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Mechanism of the Cardiotoxic Actions of Terfenadine

Raymond L. Woosley, MD, PhD; Yiwang Chen, MD, PhD; Joel P. Freiman, MD, MPH; Richard A. Gillis, PhD
JAMA. 1993;269(12):1532-1536. doi:10.1001/jama.1993.03500120070028.
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Objectives and Methods.  —To gain insight into possible mechanisms of and predisposing factors for torsades de pointes during terfenadine therapy, spontaneous reports in the US Food and Drug Administration's Spontaneous Reporting System database were examined. Based on the characteristics of the cases, in vitro cardiac electrophysiologic studies were conducted to test the hypothesis that terfenadine, and not its major metabolite, has actions similar to those of quinidine and is responsible for this form of cardiac toxicity.

Design.  —Spontaneous reports from the general medical community.

Results.  —As of April 1,1992,25 cases of torsades de pointes had been reported to the Food and Drug Administration's Spontaneous Reporting System. Predisposing factors in these cases indicated that the parent drug, but not its metabolite, may have actions similar to those of quinidine that are responsible for inducing arrhythmia. In vitro studies found that terfenadine is equipotent to quinidine as a blocker of the delayed rectifier potassium current in isolated feline myocytes. The metabolite, terfenadine carboxylate, did not inhibit this potassium current even at concentrations 30 times higher than the concentration of terfenadine producing a half-maximal effect.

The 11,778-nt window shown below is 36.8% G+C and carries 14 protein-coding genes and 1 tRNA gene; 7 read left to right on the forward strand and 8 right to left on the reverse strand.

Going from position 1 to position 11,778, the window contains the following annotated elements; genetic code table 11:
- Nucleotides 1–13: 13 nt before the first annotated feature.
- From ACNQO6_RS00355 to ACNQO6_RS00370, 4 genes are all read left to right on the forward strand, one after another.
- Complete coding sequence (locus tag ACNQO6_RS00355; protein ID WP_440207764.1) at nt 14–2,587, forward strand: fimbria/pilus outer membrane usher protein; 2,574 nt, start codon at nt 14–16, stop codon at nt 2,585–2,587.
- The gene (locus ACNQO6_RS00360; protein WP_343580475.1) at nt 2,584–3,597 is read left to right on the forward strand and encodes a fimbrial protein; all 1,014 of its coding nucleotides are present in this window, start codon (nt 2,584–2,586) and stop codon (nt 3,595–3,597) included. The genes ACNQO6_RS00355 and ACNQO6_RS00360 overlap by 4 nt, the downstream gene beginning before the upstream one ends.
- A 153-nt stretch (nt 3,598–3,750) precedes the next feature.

Conclusions.  —Since blockade of the potassium channel did not occur with the major metabolite of terfenadine, episodes of torsades de pointes are most likely the result of a quinidinelike action of the parent drug and of factors that impair the normally rapid metabolism of terfenadine. Dosage restriction and awareness of the clinical conditions and drug interactions capable of inhibiting the metabolism of terfenadine are essential for prevention of this serious reaction.(JAMA. 1993;269:1532-1536)


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